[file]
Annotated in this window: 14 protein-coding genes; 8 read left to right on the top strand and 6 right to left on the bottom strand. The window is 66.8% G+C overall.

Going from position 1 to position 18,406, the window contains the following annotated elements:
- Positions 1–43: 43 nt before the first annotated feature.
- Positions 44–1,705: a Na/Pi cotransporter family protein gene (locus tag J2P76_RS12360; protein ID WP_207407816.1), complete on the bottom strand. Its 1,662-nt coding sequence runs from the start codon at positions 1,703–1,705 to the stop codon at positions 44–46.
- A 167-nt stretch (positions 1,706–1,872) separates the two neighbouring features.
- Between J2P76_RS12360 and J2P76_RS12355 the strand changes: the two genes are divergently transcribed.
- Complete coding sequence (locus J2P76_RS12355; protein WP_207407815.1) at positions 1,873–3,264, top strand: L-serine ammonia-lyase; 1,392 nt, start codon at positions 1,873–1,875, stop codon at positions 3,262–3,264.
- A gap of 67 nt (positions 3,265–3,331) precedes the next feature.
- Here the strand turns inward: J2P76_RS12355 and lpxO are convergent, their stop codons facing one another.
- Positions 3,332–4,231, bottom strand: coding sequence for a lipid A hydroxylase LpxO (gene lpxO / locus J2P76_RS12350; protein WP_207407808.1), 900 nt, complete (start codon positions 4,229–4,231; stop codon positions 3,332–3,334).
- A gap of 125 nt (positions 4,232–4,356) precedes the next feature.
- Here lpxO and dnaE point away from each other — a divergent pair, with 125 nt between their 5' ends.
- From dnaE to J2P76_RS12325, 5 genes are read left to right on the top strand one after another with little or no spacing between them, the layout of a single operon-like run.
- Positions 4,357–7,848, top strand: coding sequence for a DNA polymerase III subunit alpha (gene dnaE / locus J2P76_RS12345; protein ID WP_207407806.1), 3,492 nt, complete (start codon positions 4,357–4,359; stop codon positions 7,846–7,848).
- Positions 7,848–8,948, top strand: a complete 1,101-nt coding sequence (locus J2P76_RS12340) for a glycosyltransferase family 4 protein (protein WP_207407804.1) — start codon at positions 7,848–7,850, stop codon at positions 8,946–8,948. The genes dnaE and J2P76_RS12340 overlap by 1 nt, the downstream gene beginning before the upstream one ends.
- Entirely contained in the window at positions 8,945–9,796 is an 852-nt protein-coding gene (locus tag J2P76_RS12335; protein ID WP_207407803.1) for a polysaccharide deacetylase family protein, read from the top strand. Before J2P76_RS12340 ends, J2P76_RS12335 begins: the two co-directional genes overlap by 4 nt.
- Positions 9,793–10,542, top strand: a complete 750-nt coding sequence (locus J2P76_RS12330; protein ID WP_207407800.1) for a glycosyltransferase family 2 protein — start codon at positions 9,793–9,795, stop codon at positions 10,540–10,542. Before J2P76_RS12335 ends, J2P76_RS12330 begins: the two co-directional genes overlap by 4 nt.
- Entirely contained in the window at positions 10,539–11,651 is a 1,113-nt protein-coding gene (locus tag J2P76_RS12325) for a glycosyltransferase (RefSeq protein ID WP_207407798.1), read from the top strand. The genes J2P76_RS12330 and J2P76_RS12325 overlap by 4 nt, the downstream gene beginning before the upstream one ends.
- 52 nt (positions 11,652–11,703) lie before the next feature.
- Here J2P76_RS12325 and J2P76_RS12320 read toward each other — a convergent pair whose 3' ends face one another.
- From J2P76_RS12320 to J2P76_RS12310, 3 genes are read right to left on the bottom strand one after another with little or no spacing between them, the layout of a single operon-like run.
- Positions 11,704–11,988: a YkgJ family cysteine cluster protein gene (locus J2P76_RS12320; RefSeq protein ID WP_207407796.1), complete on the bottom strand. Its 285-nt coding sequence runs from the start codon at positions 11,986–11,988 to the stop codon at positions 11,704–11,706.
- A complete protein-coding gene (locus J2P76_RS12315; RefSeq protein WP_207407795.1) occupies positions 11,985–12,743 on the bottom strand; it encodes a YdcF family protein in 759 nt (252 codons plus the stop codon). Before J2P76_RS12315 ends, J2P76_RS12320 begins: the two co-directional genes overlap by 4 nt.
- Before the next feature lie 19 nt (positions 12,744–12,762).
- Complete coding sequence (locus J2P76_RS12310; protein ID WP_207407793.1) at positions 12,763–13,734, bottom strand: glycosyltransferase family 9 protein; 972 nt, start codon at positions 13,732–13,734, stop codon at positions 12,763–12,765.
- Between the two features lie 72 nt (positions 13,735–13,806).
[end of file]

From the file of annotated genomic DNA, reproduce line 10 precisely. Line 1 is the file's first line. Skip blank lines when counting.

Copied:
- Positions 3,332–4,231, bottom strand: coding sequence for a lipid A hydroxylase LpxO (gene lpxO / locus J2P76_RS12350; protein WP_207407808.1), 900 nt, complete (start codon positions 4,229–4,231; stop codon positions 3,332–3,334).